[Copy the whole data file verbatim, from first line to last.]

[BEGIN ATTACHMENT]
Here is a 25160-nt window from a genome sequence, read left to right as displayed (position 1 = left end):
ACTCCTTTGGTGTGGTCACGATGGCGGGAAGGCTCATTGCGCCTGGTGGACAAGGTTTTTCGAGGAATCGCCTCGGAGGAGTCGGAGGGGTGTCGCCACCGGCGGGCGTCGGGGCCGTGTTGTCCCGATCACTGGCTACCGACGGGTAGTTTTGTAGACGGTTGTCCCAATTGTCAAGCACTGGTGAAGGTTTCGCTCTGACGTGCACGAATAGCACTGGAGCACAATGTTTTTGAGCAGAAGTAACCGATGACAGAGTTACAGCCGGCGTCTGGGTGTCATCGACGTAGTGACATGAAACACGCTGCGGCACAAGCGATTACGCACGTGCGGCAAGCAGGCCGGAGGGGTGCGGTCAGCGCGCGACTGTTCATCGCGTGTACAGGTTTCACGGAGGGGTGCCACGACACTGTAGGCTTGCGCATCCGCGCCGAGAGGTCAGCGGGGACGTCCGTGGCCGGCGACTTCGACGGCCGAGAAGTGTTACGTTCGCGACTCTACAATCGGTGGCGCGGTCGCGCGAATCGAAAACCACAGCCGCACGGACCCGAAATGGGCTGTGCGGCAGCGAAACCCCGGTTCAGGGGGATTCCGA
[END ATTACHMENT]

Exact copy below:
Here is a 25160-nt window from a genome sequence, read left to right as displayed (position 1 = left end):
ACTCCTTTGGTGTGGTCACGATGGCGGGAAGGCTCATTGCGCCTGGTGGACAAGGTTTTTCGAGGAATCGCCTCGGAGGAGTCGGAGGGGTGTCGCCACCGGCGGGCGTCGGGGCCGTGTTGTCCCGATCACTGGCTACCGACGGGTAGTTTTGTAGACGGTTGTCCCAATTGTCAAGCACTGGTGAAGGTTTCGCTCTGACGTGCACGAATAGCACTGGAGCACAATGTTTTTGAGCAGAAGTAACCGATGACAGAGTTACAGCCGGCGTCTGGGTGTCATCGACGTAGTGACATGAAACACGCTGCGGCACAAGCGATTACGCACGTGCGGCAAGCAGGCCGGAGGGGTGCGGTCAGCGCGCGACTGTTCATCGCGTGTACAGGTTTCACGGAGGGGTGCCACGACACTGTAGGCTTGCGCATCCGCGCCGAGAGGTCAGCGGGGACGTCCGTGGCCGGCGACTTCGACGGCCGAGAAGTGTTACGTTCGCGACTCTACAATCGGTGGCGCGGTCGCGCGAATCGAAAACCACAGCCGCACGGACCCGAAATGGGCTGTGCGGCAGCGAAACCCCGGTTCAGGGGGATTCCGA